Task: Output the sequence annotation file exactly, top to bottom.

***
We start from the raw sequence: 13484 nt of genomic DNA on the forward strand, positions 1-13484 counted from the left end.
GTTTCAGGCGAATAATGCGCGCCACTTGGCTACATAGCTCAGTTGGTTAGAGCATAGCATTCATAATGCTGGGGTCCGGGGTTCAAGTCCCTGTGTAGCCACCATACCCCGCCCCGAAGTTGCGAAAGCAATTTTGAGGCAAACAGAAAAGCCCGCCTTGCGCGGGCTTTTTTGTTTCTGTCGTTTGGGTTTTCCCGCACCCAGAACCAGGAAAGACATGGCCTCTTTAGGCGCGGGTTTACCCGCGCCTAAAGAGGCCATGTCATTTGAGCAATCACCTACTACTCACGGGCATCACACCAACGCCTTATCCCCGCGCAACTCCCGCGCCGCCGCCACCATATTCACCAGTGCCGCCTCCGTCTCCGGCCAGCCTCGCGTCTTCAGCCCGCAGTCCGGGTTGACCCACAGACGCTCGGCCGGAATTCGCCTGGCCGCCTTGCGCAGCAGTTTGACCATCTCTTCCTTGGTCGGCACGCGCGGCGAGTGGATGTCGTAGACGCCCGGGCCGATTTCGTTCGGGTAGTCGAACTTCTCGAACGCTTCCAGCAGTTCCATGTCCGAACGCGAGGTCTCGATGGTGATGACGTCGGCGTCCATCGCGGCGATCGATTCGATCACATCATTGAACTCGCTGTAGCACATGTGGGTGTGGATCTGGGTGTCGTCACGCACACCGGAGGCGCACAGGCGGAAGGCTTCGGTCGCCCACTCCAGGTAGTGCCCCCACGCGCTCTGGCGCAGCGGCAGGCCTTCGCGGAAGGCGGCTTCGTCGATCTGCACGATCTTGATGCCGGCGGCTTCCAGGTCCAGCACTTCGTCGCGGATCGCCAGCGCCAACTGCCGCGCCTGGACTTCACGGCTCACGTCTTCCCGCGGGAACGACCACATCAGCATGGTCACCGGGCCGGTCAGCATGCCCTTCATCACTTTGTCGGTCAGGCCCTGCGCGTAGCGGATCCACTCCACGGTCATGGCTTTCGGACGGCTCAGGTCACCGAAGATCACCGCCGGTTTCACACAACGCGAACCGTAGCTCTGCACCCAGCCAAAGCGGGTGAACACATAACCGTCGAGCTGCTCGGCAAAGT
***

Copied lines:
We start from the raw sequence: 13484 nt of genomic DNA on the forward strand, positions 1-13484 counted from the left end.
GTTTCAGGCGAATAATGCGCGCCACTTGGCTACATAGCTCAGTTGGTTAGAGCATAGCATTCATAATGCTGGGGTCCGGGGTTCAAGTCCCTGTGTAGCCACCATACCCCGCCCCGAAGTTGCGAAAGCAATTTTGAGGCAAACAGAAAAGCCCGCCTTGCGCGGGCTTTTTTGTTTCTGTCGTTTGGGTTTTCCCGCACCCAGAACCAGGAAAGACATGGCCTCTTTAGGCGCGGGTTTACCCGCGCCTAAAGAGGCCATGTCATTTGAGCAATCACCTACTACTCACGGGCATCACACCAACGCCTTATCCCCGCGCAACTCCCGCGCCGCCGCCACCATATTCACCAGTGCCGCCTCCGTCTCCGGCCAGCCTCGCGTCTTCAGCCCGCAGTCCGGGTTGACCCACAGACGCTCGGCCGGAATTCGCCTGGCCGCCTTGCGCAGCAGTTTGACCATCTCTTCCTTGGTCGGCACGCGCGGCGAGTGGATGTCGTAGACGCCCGGGCCGATTTCGTTCGGGTAGTCGAACTTCTCGAACGCTTCCAGCAGTTCCATGTCCGAACGCGAGGTCTCGATGGTGATGACGTCGGCGTCCATCGCGGCGATCGATTCGATCACATCATTGAACTCGCTGTAGCACATGTGGGTGTGGATCTGGGTGTCGTCACGCACACCGGAGGCGCACAGGCGGAAGGCTTCGGTCGCCCACTCCAGGTAGTGCCCCCACGCGCTCTGGCGCAGCGGCAGGCCTTCGCGGAAGGCGGCTTCGTCGATCTGCACGATCTTGATGCCGGCGGCTTCCAGGTCCAGCACTTCGTCGCGGATCGCCAGCGCCAACTGCCGCGCCTGGACTTCACGGCTCACGTCTTCCCGCGGGAACGACCACATCAGCATGGTCACCGGGCCGGTCAGCATGCCCTTCATCACTTTGTCGGTCAGGCCCTGCGCGTAGCGGATCCACTCCACGGTCATGGCTTTCGGACGGCTCAGGTCACCGAAGATCACCGCCGGTTTCACACAACGCGAACCGTAGCTCTGCACCCAGCCAAAGCGGGTGAACACATAACCGTCGAGCTGCTCGGCAAAGT